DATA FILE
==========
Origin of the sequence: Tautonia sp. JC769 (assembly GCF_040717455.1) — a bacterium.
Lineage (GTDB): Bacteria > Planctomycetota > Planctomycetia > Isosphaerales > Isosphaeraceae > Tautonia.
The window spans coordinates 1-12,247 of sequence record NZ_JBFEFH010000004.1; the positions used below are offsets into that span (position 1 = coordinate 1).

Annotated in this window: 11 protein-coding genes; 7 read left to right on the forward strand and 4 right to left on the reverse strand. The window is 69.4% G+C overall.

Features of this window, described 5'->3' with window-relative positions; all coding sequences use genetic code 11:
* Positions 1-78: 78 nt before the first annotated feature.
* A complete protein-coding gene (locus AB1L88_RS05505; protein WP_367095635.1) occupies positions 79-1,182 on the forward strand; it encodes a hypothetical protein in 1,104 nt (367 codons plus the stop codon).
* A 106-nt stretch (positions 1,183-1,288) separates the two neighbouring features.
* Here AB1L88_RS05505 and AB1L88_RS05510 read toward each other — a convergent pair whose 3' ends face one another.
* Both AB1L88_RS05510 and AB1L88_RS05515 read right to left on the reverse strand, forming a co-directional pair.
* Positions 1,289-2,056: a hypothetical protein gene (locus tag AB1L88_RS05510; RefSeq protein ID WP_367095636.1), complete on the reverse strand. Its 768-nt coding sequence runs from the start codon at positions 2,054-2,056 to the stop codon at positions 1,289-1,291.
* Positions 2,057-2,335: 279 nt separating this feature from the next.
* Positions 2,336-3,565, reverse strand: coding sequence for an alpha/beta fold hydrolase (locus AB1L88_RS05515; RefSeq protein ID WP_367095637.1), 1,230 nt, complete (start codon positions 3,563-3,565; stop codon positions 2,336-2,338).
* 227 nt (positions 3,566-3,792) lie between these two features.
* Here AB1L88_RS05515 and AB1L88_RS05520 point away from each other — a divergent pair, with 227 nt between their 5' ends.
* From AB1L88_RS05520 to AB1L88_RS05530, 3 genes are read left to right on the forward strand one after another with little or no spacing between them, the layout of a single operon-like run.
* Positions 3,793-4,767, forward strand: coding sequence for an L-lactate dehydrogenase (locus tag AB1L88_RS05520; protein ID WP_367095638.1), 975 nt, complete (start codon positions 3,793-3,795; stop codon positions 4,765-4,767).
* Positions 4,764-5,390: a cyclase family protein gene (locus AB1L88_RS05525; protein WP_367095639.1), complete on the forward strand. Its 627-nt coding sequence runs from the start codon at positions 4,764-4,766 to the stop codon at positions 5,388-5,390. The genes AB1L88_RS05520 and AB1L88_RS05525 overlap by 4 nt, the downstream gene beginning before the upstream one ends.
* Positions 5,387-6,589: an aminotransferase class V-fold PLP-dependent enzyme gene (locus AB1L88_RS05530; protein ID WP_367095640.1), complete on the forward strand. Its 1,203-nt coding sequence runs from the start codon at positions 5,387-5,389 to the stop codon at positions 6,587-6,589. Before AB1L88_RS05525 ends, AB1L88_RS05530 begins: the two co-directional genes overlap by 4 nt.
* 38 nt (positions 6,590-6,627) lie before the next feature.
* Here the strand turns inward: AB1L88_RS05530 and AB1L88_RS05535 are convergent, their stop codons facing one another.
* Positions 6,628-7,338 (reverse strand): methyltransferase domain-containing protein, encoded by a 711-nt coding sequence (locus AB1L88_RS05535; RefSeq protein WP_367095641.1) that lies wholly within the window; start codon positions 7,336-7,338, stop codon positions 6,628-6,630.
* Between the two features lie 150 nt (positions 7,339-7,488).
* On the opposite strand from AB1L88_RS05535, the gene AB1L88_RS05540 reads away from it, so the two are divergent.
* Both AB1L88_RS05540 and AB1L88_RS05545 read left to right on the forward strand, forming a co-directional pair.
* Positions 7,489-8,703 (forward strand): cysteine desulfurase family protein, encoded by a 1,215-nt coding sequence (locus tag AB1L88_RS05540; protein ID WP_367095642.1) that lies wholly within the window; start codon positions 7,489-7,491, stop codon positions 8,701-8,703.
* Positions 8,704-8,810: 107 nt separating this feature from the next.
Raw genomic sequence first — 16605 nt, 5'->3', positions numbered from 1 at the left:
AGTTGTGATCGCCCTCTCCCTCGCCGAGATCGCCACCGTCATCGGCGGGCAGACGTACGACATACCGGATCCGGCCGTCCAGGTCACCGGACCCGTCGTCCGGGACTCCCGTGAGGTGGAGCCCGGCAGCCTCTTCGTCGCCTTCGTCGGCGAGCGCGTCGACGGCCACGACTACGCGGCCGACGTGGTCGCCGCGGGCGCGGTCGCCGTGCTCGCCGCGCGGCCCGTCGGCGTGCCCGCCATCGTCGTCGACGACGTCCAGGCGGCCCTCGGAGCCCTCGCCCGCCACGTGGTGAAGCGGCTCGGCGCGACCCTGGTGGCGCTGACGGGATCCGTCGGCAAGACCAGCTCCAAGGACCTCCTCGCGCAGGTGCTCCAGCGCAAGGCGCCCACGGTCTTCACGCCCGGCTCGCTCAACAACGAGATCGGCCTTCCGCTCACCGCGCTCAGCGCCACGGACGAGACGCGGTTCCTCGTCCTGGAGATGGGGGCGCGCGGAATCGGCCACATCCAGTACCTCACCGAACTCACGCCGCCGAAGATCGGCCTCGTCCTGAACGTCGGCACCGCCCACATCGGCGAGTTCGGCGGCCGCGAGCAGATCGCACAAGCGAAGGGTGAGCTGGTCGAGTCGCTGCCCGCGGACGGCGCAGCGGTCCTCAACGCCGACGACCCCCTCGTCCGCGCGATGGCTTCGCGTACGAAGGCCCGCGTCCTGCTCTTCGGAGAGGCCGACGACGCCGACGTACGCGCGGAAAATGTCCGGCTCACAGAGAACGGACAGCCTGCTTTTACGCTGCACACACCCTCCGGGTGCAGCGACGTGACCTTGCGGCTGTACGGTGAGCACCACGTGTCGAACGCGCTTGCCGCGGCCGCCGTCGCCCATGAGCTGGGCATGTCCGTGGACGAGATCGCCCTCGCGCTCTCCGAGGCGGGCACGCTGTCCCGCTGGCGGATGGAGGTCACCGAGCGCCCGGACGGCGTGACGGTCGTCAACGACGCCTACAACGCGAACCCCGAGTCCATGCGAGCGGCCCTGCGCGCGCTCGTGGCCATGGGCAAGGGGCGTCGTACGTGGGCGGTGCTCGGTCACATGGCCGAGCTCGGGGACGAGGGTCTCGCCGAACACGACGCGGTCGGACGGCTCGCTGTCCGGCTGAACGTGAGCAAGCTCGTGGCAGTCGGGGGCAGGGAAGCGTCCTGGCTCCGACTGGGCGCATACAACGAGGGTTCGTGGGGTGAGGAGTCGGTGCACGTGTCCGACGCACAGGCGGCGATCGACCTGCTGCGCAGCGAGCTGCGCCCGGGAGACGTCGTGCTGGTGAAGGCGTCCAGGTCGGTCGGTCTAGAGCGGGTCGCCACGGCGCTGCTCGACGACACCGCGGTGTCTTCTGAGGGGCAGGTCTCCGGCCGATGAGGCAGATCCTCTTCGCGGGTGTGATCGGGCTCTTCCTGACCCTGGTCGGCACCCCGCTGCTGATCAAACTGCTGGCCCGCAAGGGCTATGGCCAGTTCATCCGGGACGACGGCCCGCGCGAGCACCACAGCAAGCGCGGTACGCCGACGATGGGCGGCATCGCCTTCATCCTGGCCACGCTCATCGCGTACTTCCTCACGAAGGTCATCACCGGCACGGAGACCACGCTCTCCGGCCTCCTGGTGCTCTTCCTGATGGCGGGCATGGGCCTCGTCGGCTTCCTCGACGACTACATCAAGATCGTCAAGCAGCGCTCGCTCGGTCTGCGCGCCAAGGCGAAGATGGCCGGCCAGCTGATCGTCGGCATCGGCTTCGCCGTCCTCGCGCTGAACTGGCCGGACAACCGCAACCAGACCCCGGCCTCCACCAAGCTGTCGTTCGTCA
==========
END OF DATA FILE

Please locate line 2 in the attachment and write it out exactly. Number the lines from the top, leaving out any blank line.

Lineage (GTDB): Bacteria > Planctomycetota > Planctomycetia > Isosphaerales > Isosphaeraceae > Tautonia.